Already deep into what its top executive calls “crisis mode” over financial losses, Oregon Health & Science University now has another problem: About 7,400 respiratory therapists, pharmacists, and other employees on Friday voted overwhelmingly to authorize their bargaining teams to call a strike.
About 94% of workers represented by AFSCME Local 328 voted to authorize the strike. The two sides have been negotiating since February.
“Our members are fed up,” said Michael Stewart, a medical assistant in OHSU’s internal-medicine clinic and president of Local 328. “For the last two-plus years, we have sacrificed to keep our community alive and OHSU functioning. We have given so much through the pandemic and we are demanding OHSU make investments in their employees to address staffing, retention and the high cost of living.”
Workers are asking for an across-the-board wage hike of 7%-8% in each of the next three years. Currently, members of Local 328 make anywhere from $15 to $70 per hour.
A strike is not a sure thing. The union is required to give OHSU 10 days notice before a strike could begin.
The strike vote comes just as OHSU management has undertaken a plan to cut costs in the face of large losses. The institution lost $77 million through the first 11 months of its 2022 fiscal year.
The losses stem from the same set of pandemic-related circumstances that have put many other hospitals in Oregon in a similar financial bind. Exhausted by the pandemic, nurses and a slew of other caregivers have quit or left for less stressful positions. That has forced OHSU and other hospitals to pay enormous premiums for temp workers.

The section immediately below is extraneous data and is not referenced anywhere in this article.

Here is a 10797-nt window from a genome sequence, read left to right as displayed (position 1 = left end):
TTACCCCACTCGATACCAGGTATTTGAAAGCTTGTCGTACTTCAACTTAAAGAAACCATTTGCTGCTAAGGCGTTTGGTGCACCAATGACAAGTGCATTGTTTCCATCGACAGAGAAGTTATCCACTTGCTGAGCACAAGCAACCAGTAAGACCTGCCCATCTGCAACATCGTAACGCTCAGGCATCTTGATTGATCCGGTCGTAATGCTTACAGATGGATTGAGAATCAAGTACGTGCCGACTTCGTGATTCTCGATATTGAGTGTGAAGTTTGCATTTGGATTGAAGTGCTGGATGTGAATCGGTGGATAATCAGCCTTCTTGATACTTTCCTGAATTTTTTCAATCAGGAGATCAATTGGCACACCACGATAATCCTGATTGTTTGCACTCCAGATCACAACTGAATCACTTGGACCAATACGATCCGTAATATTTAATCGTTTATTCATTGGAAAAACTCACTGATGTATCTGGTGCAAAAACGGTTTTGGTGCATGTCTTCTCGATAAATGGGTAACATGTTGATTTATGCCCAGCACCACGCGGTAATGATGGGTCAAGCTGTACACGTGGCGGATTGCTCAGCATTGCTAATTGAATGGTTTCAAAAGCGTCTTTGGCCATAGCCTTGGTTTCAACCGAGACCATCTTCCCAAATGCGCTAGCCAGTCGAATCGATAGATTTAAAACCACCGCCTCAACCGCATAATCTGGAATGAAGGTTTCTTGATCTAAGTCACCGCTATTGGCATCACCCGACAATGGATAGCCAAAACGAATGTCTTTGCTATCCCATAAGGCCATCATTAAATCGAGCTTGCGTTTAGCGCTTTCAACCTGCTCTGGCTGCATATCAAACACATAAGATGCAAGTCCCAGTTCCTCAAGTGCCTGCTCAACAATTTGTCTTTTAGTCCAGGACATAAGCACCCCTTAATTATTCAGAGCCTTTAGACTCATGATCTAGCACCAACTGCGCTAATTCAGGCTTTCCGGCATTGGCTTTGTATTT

The normal flow of patients – from emergency room to hospital bed to skilled nursing facility for rehab – has been completely gummed up by the staff shortages.
The bottom line for OHSU is not pleasant. The OHSU board is now considering a slimmed down fiscal 2023 budget. The largest of those proposed trims is a $70 million reduction in the capital budget from $180 million to $110 million.
“We will do everything we can to avoid large scale layoffs,” OHSU President Danny Jacobs said.
In a statement, OHSU said it is hopeful a strike can be averted and the two sides can reach agreement on a “new contract that reflects our shared goals of a safe, healthy and respectful working environment.”
AFSCME Local 328 represents employees in over 300 job classifications, including environmental-services technicians, respiratory therapists, financial analysts, lab animal technicians, chaplains, web engineers and pharmacists.
— Jeff Manning; [email protected]; 503-294-7606
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